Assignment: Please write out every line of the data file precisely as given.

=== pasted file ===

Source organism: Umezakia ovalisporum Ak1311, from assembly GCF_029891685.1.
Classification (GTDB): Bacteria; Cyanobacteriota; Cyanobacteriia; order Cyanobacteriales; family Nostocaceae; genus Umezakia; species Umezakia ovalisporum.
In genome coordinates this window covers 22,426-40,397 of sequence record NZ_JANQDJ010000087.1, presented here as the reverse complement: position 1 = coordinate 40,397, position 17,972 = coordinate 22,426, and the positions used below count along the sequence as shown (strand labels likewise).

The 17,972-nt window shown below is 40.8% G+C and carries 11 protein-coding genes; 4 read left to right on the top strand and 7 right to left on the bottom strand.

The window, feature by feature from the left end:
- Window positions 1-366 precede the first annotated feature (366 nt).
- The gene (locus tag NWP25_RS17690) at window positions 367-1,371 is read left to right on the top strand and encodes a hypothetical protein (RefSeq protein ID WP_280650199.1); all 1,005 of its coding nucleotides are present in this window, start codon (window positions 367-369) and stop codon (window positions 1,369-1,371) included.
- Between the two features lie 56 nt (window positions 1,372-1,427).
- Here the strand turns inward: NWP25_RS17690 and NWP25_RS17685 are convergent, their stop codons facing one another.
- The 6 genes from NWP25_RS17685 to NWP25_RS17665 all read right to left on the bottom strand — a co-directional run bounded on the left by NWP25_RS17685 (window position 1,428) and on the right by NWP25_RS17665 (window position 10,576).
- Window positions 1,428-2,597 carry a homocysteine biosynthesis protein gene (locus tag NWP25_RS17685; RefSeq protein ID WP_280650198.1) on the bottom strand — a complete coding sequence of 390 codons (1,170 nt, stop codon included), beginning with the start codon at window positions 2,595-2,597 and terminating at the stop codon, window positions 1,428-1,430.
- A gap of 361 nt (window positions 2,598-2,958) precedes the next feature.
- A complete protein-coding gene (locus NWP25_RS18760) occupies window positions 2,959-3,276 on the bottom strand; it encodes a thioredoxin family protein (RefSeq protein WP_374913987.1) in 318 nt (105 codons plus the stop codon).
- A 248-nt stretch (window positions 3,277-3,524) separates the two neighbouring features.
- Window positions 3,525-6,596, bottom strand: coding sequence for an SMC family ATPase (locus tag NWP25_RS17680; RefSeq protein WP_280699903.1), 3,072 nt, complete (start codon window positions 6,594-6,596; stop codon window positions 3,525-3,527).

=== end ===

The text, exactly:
Source organism: Umezakia ovalisporum Ak1311, from assembly GCF_029891685.1.
Classification (GTDB): Bacteria; Cyanobacteriota; Cyanobacteriia; order Cyanobacteriales; family Nostocaceae; genus Umezakia; species Umezakia ovalisporum.
In genome coordinates this window covers 22,426-40,397 of sequence record NZ_JANQDJ010000087.1, presented here as the reverse complement: position 1 = coordinate 40,397, position 17,972 = coordinate 22,426, and the positions used below count along the sequence as shown (strand labels likewise).

The 17,972-nt window shown below is 40.8% G+C and carries 11 protein-coding genes; 4 read left to right on the top strand and 7 right to left on the bottom strand.

The window, feature by feature from the left end:
- Window positions 1-366 precede the first annotated feature (366 nt).
- The gene (locus tag NWP25_RS17690) at window positions 367-1,371 is read left to right on the top strand and encodes a hypothetical protein (RefSeq protein ID WP_280650199.1); all 1,005 of its coding nucleotides are present in this window, start codon (window positions 367-369) and stop codon (window positions 1,369-1,371) included.
- Between the two features lie 56 nt (window positions 1,372-1,427).
- Here the strand turns inward: NWP25_RS17690 and NWP25_RS17685 are convergent, their stop codons facing one another.
- The 6 genes from NWP25_RS17685 to NWP25_RS17665 all read right to left on the bottom strand — a co-directional run bounded on the left by NWP25_RS17685 (window position 1,428) and on the right by NWP25_RS17665 (window position 10,576).
- Window positions 1,428-2,597 carry a homocysteine biosynthesis protein gene (locus tag NWP25_RS17685; RefSeq protein ID WP_280650198.1) on the bottom strand — a complete coding sequence of 390 codons (1,170 nt, stop codon included), beginning with the start codon at window positions 2,595-2,597 and terminating at the stop codon, window positions 1,428-1,430.
- A gap of 361 nt (window positions 2,598-2,958) precedes the next feature.
- A complete protein-coding gene (locus NWP25_RS18760) occupies window positions 2,959-3,276 on the bottom strand; it encodes a thioredoxin family protein (RefSeq protein WP_374913987.1) in 318 nt (105 codons plus the stop codon).
- A 248-nt stretch (window positions 3,277-3,524) separates the two neighbouring features.
- Window positions 3,525-6,596, bottom strand: coding sequence for an SMC family ATPase (locus tag NWP25_RS17680; RefSeq protein WP_280699903.1), 3,072 nt, complete (start codon window positions 6,594-6,596; stop codon window positions 3,525-3,527).